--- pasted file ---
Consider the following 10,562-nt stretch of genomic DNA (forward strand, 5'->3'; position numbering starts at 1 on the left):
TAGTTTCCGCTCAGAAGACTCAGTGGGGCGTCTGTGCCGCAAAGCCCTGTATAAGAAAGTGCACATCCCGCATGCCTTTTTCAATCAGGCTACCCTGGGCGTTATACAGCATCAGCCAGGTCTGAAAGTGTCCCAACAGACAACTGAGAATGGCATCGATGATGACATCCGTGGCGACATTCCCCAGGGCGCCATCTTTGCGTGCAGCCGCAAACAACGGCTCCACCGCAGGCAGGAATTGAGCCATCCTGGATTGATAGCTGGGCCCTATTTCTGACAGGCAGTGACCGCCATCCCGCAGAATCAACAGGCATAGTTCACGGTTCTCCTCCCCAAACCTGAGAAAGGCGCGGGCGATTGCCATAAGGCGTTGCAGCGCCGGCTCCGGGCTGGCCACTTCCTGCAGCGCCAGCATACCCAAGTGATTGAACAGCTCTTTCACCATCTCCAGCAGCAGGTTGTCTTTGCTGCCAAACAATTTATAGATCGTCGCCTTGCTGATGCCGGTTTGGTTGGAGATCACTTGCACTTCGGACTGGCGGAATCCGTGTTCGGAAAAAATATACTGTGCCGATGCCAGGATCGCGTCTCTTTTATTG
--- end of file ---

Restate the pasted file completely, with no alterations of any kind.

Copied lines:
Consider the following 10,562-nt stretch of genomic DNA (forward strand, 5'->3'; position numbering starts at 1 on the left):
TAGTTTCCGCTCAGAAGACTCAGTGGGGCGTCTGTGCCGCAAAGCCCTGTATAAGAAAGTGCACATCCCGCATGCCTTTTTCAATCAGGCTACCCTGGGCGTTATACAGCATCAGCCAGGTCTGAAAGTGTCCCAACAGACAACTGAGAATGGCATCGATGATGACATCCGTGGCGACATTCCCCAGGGCGCCATCTTTGCGTGCAGCCGCAAACAACGGCTCCACCGCAGGCAGGAATTGAGCCATCCTGGATTGATAGCTGGGCCCTATTTCTGACAGGCAGTGACCGCCATCCCGCAGAATCAACAGGCATAGTTCACGGTTCTCCTCCCCAAACCTGAGAAAGGCGCGGGCGATTGCCATAAGGCGTTGCAGCGCCGGCTCCGGGCTGGCCACTTCCTGCAGCGCCAGCATACCCAAGTGATTGAACAGCTCTTTCACCATCTCCAGCAGCAGGTTGTCTTTGCTGCCAAACAATTTATAGATCGTCGCCTTGCTGATGCCGGTTTGGTTGGAGATCACTTGCACTTCGGACTGGCGGAATCCGTGTTCGGAAAAAATATACTGTGCCGATGCCAGGATCGCGTCTCTTTTATTG